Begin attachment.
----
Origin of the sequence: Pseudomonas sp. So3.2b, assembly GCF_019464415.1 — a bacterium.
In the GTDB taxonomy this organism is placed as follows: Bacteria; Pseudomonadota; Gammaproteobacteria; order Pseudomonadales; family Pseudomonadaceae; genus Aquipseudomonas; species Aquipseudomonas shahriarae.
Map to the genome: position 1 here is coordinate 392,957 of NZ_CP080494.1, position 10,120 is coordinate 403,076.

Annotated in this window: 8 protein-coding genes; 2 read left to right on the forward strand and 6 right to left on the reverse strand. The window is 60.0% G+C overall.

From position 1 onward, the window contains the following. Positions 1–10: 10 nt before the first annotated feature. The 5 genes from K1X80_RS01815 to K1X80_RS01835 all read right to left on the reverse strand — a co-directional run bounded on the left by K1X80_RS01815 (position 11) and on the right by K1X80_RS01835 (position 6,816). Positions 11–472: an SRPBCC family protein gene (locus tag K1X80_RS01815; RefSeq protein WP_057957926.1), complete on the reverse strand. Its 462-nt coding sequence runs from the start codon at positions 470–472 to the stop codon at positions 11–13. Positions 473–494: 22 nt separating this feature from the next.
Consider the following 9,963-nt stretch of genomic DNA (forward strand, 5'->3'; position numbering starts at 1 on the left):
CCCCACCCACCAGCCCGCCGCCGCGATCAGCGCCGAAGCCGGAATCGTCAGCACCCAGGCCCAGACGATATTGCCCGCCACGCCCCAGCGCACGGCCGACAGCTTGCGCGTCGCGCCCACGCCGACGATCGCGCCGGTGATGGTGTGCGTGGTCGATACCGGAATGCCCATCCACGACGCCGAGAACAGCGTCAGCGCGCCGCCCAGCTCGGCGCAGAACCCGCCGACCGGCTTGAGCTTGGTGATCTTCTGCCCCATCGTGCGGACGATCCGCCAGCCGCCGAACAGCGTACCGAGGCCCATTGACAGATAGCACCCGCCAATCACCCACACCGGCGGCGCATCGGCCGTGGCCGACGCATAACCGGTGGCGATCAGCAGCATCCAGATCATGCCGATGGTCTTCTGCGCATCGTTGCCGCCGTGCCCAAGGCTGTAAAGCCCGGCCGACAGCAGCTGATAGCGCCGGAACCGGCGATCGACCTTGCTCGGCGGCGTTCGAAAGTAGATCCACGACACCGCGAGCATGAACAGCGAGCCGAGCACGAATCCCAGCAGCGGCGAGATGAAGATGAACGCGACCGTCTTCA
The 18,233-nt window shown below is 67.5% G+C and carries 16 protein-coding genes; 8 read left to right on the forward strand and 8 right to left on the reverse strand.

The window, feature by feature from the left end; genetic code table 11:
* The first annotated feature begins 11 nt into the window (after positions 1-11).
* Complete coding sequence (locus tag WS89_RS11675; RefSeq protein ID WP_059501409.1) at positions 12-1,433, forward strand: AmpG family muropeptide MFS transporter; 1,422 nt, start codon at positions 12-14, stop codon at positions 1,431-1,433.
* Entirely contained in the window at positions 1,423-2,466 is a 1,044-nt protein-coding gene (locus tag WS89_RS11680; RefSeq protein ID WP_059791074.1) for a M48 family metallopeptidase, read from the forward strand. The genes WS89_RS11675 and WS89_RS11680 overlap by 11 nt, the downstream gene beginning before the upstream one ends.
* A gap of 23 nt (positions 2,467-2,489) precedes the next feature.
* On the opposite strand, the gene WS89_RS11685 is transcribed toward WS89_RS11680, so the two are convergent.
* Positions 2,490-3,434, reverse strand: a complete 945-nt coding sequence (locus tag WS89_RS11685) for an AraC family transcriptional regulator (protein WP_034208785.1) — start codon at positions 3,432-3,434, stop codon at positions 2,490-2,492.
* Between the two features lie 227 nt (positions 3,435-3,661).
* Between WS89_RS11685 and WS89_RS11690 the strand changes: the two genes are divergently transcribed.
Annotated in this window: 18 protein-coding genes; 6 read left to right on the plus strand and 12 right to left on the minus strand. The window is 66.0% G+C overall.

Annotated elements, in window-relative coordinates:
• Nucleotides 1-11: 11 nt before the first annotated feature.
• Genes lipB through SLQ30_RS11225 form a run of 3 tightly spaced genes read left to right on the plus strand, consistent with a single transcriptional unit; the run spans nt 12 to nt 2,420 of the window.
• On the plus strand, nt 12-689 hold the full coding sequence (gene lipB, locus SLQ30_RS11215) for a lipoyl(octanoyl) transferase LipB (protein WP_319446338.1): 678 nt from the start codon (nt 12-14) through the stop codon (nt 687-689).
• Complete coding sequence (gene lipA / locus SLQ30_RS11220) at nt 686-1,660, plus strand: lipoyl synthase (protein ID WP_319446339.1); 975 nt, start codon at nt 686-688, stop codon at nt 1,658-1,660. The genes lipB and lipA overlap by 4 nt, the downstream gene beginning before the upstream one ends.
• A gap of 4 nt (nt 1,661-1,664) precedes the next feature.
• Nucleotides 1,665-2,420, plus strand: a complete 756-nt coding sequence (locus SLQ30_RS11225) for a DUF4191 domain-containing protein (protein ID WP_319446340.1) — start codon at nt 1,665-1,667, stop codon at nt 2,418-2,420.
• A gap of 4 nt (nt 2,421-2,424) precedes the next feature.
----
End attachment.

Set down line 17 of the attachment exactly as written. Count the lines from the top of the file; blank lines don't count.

* Between WS89_RS11685 and WS89_RS11690 the strand changes: the two genes are divergently transcribed.